When we are stressed and anxious, we often spend our precious energy focusing on events and situations completely out of our control.  When you are next worrying about something, identify and write down a) what is in your control and b) what is not in your control. Discard list a and focus your time and energy on list b. 

Take small steps

It’s perfectly fine to start with little changes. Ever heard of the expression, “Rome wasn’t built in a day?” Set yourself small, achievable and realistic goals and actions that you can start to work on today. Small quick wins will help to motivate you and turn into giant leaps forward.  

Make lifestyle choices that help you

Here are some practical lifestyle areas that you can consider and start to make changes to, where necessary, today to help yourself:

  • Sleep: it is so important for our basic functioning – are you getting enough?  
  • Caffeine, alcohol and tobacco: although there can be a tendency for us to turn to substances that we believe will help in the short-term, these are detrimental to us in the longer-term. They are all stimulants and will play havoc with an already wired mind.
  • Diet and exercise: good fuel for the body in the form of nutrition, drinking plenty of water and bodily movement really will help to boost your energy levels, as well as providing stress relief and happy natural chemical endorphins.

Use the power of your subconscious mind: your power states  

You are naturally in the state of hypnosis at least twice a day, during which you have direct communication with your subconscious mind. Just after you have woken up and just before you fall asleep, when you are in that drifting, daydreamy state, you are in hypnosis. These “power states” are your most resourceful periods of time when you can talk to yourself and communicate positive messages directly to your subconscious mind. It does not matter whether you consciously believe them, your subconscious mind will accept them as truth and the messages will affect your conscious thinking, feelings and behaviour.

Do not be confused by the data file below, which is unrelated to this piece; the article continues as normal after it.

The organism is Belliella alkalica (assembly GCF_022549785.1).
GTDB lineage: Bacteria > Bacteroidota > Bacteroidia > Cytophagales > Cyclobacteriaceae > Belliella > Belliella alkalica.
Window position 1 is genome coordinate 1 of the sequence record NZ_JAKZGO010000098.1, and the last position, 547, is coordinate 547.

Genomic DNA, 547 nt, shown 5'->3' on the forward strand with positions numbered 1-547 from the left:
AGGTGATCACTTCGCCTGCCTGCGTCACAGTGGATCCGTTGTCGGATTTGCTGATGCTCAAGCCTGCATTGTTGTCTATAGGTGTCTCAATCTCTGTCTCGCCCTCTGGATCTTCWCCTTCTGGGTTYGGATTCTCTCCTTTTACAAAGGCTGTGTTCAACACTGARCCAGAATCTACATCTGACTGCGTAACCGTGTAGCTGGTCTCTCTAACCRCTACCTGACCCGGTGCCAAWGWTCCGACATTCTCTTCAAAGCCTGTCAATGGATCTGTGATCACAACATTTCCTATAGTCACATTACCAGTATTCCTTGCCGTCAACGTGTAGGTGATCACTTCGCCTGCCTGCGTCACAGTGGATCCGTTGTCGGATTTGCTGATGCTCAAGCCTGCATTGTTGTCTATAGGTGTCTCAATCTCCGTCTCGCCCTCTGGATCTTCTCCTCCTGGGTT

• “I am calm and relaxed.”
  • “I cope well."
  • “I’ve got this.”

Harness your imagination through your senses

The language of the subconscious is imagination. Focused use of your imagination through using your senses retrains your brain. Visualise yourself at home or at work going about your day-to-day life coping well, hear the calm, focused and in control thoughts going through your mind and immerse yourself in all of the associated feelings of you having taken control of stress and anxiety.

This kind of exercise and use of your imagination really works. The more you imagine something the more it becomes wired in your brain as a reality. Your default setting can become one of calm, relaxed and coping.

Accept that a lapse is normal and learn from the feedback

Accept that you will sometimes falter. We all do. Have you heard of the phrase, “There is no failure, only feedback?” Learned behaviours and old programmes do not change overnight. Learn from your feedback, remind yourself that you are human, and be kind and gentle with yourself.

Now go take control of that stress and anxiety!

If this blog has got you interested in starting your wellness journey call our wellness advisors at 020 7843 3597 or enquire here.

About The Author
Bobby-Jo Bottomley is a multi-award winning Certified Trainer and Master Practitioner of Hypnotherapy, Neuro Linguistic Programming (NLP), Emotional Freedom Technique (EFT) and Life Coaching. She is also trained in Cognitive Behavioural Therapy and has a BSc (Hons) in Psychology and Counselling.